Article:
generating consumption choices that are uniformly distributed on
the budget hyperplane. The function bronars
computes the
Bronars power index for any of the three axioms (WARP, SARP, or
GARP) at any efficiency level.You can install the released version of revpref from CRAN with:
install.packages("revpref")
And the development version from GitHub with:
# install.packages("devtools")
devtools::install_github("ksurana21/revpref")
Below we provide some simple examples to illustrate the three types of functionality available within the package. To begin with, we define the price and quantity matrices. Both of these matrices (defined below) have ten rows corresponding to the number of observations and three columns corresponding to the number of consumption categories.
# Load the package
library(revpref)
# Define a price matrix
p = matrix(c(4, 4, 4, 1, 9, 3, 2, 8, 3, 1,
8, 4, 3, 1, 9, 3, 2, 8, 8, 4,
1, 4, 1, 8, 9, 3, 1, 8, 3, 2),
nrow = 10, ncol = 3, byrow = TRUE)
# Define a quantity matrix
q = matrix(c( 01.81, 00.19, 10.51, 17.28, 02.26, 04.13, 12.33, 02.05, 02.99, 06.06,
05.19, 00.62, 11.34, 10.33, 00.63, 04.33, 08.08, 02.61, 04.36, 01.34,
09.76, 01.37, 36.35, 01.02, 03.21, 04.97, 06.20, 00.32, 08.53, 10.92),
nrow = 10, ncol = 3, byrow = TRUE)
Nonparametric tests
First, we check whether the data violate the rationality axioms. We begin with GARP.
# Test consistency with GARP and compute the number of GARP violations
result <- garp(p, q)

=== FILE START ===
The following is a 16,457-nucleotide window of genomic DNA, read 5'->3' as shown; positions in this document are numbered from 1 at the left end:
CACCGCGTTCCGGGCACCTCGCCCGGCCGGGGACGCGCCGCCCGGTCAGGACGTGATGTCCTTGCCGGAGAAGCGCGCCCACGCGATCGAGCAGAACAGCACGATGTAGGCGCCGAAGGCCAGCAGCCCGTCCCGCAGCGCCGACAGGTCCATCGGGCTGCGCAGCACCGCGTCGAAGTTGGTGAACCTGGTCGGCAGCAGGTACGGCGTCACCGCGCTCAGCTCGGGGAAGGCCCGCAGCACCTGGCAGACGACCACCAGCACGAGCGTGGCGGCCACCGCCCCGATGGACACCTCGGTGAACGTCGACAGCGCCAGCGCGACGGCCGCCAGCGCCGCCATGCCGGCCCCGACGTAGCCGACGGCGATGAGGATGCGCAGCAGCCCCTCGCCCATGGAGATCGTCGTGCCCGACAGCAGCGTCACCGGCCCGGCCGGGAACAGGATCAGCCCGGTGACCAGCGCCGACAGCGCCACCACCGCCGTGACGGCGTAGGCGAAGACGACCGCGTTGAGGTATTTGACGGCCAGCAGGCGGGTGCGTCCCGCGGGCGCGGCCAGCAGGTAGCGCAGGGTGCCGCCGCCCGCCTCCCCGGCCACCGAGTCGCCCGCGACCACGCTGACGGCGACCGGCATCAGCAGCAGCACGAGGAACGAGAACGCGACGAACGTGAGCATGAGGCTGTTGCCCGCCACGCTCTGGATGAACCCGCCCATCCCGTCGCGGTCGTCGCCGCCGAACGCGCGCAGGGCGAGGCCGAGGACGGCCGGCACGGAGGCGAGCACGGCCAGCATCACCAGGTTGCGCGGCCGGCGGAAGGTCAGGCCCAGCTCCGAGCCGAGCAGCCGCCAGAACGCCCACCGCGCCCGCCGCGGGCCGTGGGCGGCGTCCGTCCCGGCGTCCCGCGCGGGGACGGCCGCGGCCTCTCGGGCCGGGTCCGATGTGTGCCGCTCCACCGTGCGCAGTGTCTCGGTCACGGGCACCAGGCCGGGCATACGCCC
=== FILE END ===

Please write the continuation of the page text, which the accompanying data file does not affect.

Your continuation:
result
#> [1] 0 8
The first output is a binary indicator telling us whether the data set passed the GARP test. Here, we see that the first output is 0 which means that the data set is inconsistent with GARP. The second output indicates that there are 8 GARP violations. In this example, we did not specify the efficiency level, in which case the default value of 1 was applied. In the next example, we check GARP at the efficiency level e = 0.90.
# Test consistency with GARP and compute the number of violations at the efficiency level 0.90
result <- garp(p, q, efficiency = 0.90)
result
#> [1] 1 0
Here we see that the first output is 1 which means that the data set is consistent with GARP at the efficiency level e = 0.90. As expected, the second output is 0 indicating that there are no GARP violations at this efficiency level. Next, we follow similar procedures to test consistency with SARP and WARP at full efficiency.
# Test consistency with SARP and compute the number of SARP violations
result <- sarp(p, q)
result
#> [1] 0 8
# Test consistency with WARP and compute the number of WARP violations
result <- warp(p, q)
result
#> [1] 0 1
We see that the data set is inconsistent with both SARP and WARP. All the three tests revealed that our data set failed to satisfy the rationality axioms. However, these tests did not indicate how close this set of observations is to satisfying the exact axioms. In the next step, we compute goodness-of-fit indices to measure the severity of violations.
Goodness-of-fit
The package provides functionalities for two goodness-of-fit measures. The first measure is the critical cost efficiency index (CCEI) which is defined as the maximal efficiency level at which the data set is consistent with the rationality axiom(s). From the previous exercises, we know that our data set failed to satisfy GARP at full efficiency but is consistent with GARP at the efficiency level 0.90. As such, we expect the CCEI to be greater than 0.90 but less than 1.
# Compute the Critical Cost Efficiency Index (CCEI)
result <- ccei(p, q)
result
#> [1] 0.9488409
Using the function ccei